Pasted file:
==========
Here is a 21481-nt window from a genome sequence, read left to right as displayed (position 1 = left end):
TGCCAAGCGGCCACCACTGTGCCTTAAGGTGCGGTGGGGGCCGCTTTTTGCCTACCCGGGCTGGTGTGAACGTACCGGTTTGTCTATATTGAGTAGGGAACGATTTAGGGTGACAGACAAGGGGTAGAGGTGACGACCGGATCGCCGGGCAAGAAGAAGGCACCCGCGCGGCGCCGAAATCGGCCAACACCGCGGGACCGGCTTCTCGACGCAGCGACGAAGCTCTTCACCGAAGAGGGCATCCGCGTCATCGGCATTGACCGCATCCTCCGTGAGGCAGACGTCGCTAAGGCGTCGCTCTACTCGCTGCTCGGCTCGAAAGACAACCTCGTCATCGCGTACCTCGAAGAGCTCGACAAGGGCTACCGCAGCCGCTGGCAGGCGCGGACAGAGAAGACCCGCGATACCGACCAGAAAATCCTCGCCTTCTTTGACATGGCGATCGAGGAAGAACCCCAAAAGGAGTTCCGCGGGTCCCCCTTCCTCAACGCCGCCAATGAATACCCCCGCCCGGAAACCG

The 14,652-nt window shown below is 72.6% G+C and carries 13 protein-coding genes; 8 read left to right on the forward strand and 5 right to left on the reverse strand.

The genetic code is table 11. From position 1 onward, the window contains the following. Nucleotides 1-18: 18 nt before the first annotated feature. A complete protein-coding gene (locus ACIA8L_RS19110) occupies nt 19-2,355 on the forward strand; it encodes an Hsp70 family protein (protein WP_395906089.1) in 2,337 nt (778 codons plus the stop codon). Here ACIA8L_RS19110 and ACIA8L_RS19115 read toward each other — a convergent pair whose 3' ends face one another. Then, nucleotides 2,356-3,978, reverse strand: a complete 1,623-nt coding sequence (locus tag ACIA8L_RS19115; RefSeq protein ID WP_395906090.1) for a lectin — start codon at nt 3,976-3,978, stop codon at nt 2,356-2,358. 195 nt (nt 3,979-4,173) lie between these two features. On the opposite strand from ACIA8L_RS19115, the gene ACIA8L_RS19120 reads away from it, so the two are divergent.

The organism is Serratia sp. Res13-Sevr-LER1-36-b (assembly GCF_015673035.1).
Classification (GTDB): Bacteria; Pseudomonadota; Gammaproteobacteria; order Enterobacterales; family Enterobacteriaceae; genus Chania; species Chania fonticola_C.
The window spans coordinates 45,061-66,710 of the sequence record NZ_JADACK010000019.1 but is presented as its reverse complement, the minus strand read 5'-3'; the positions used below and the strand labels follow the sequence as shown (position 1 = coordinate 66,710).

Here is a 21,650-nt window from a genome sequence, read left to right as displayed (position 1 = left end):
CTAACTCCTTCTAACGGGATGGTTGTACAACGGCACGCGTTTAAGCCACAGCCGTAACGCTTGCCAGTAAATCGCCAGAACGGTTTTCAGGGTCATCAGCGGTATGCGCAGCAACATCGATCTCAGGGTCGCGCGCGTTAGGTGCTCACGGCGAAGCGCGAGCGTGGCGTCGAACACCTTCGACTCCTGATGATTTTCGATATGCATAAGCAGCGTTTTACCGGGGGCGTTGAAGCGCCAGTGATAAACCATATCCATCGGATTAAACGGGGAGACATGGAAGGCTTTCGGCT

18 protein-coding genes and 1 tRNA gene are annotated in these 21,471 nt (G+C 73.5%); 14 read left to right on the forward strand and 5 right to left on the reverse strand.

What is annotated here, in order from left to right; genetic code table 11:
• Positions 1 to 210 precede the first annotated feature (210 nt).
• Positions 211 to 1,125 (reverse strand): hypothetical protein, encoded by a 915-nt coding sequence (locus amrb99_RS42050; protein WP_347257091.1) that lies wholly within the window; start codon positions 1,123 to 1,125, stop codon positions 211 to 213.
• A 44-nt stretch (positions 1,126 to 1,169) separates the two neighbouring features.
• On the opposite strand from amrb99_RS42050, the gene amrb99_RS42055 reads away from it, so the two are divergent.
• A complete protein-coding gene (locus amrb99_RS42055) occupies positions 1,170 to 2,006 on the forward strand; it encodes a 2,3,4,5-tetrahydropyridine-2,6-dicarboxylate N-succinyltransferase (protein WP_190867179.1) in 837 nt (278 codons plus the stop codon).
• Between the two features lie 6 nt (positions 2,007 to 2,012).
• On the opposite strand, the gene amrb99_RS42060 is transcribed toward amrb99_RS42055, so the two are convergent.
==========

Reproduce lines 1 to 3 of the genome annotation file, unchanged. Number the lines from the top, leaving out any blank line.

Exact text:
Here is a 21481-nt window from a genome sequence, read left to right as displayed (position 1 = left end):
TGCCAAGCGGCCACCACTGTGCCTTAAGGTGCGGTGGGGGCCGCTTTTTGCCTACCCGGGCTGGTGTGAACGTACCGGTTTGTCTATATTGAGTAGGGAACGATTTAGGGTGACAGACAAGGGGTAGAGGTGACGACCGGATCGCCGGGCAAGAAGAAGGCACCCGCGCGGCGCCGAAATCGGCCAACACCGCGGGACCGGCTTCTCGACGCAGCGACGAAGCTCTTCACCGAAGAGGGCATCCGCGTCATCGGCATTGACCGCATCCTCCGTGAGGCAGACGTCGCTAAGGCGTCGCTCTACTCGCTGCTCGGCTCGAAAGACAACCTCGTCATCGCGTACCTCGAAGAGCTCGACAAGGGCTACCGCAGCCGCTGGCAGGCGCGGACAGAGAAGACCCGCGATACCGACCAGAAAATCCTCGCCTTCTTTGACATGGCGATCGAGGAAGAACCCCAAAAGGAGTTCCGCGGGTCCCCCTTCCTCAACGCCGCCAATGAATACCCCCGCCCGGAAACCG

The 14,652-nt window shown below is 72.6% G+C and carries 13 protein-coding genes; 8 read left to right on the forward strand and 5 right to left on the reverse strand.